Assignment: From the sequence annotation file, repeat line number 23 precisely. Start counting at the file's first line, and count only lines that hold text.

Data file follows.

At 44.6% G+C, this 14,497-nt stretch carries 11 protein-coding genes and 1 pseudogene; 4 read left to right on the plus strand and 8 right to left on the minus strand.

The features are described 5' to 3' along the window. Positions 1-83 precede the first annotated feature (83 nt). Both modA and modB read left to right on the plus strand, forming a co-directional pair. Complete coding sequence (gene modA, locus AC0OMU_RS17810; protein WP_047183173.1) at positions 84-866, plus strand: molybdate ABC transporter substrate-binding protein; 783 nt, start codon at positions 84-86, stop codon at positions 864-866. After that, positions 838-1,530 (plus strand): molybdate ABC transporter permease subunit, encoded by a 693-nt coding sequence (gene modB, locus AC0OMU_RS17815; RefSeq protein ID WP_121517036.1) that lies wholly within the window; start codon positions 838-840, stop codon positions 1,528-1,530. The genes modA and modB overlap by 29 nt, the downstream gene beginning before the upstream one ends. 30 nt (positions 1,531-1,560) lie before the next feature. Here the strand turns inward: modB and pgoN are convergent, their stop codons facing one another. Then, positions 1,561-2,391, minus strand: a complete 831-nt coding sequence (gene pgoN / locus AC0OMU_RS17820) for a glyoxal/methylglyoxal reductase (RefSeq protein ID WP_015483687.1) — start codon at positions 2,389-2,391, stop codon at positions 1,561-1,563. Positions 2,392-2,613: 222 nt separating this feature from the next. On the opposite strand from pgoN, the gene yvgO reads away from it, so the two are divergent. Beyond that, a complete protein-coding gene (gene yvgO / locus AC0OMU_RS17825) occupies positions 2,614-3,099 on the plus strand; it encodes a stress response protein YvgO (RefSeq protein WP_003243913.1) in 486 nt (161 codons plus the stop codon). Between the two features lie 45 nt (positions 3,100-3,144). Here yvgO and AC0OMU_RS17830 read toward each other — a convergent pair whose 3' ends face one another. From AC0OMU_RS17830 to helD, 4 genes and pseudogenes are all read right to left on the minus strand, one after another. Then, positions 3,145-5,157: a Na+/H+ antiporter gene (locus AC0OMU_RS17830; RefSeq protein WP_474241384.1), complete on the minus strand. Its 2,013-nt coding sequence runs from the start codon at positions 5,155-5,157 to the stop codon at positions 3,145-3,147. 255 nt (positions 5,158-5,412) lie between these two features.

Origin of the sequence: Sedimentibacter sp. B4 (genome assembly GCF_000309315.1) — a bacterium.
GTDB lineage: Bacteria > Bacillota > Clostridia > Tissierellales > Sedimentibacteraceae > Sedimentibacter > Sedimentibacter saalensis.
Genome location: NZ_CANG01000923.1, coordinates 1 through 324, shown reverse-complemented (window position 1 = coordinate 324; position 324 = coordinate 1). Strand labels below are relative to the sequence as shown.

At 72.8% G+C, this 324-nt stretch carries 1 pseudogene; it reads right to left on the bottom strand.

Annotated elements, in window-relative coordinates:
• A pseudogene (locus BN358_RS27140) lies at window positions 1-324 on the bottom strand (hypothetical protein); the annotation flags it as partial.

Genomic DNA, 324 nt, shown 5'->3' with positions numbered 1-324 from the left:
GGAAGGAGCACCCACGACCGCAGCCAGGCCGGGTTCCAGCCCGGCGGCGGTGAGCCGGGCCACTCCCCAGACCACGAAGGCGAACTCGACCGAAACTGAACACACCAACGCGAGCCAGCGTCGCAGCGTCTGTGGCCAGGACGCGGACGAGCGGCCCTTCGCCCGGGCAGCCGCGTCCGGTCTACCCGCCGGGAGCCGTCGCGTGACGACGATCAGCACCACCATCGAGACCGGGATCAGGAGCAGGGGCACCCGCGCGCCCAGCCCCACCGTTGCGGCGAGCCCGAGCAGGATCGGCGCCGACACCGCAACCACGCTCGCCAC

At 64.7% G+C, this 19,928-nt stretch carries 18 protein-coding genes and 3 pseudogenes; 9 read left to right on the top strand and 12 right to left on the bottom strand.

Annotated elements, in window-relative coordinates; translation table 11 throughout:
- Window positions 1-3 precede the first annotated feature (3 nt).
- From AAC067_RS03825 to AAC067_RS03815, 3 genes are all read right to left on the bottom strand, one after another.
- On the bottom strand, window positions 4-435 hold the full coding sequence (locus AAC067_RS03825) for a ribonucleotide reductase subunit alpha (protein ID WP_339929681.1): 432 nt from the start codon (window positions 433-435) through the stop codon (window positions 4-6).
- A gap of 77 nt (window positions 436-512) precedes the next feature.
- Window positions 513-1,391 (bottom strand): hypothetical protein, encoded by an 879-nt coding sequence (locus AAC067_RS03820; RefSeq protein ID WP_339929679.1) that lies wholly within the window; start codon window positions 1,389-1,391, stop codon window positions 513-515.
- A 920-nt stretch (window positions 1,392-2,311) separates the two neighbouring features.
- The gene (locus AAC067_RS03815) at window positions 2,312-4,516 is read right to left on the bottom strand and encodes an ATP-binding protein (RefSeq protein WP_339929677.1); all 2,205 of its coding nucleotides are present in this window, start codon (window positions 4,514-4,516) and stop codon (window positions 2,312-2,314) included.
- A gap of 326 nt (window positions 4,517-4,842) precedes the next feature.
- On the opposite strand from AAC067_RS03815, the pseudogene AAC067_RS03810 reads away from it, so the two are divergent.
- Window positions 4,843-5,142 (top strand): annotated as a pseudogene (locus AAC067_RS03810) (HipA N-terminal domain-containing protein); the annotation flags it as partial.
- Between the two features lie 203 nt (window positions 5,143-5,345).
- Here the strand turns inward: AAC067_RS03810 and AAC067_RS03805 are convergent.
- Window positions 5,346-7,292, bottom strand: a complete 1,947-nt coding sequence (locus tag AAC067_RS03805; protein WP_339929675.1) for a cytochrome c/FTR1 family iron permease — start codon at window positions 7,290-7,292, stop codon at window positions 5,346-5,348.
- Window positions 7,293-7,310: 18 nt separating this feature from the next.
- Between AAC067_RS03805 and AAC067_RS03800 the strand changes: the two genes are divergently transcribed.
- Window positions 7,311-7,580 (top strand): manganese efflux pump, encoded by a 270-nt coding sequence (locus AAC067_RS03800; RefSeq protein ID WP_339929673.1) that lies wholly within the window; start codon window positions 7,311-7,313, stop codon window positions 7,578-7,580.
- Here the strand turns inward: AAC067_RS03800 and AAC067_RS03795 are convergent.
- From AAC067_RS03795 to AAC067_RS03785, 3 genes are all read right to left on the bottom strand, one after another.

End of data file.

- Between the two features lie 203 nt (window positions 5,143-5,345).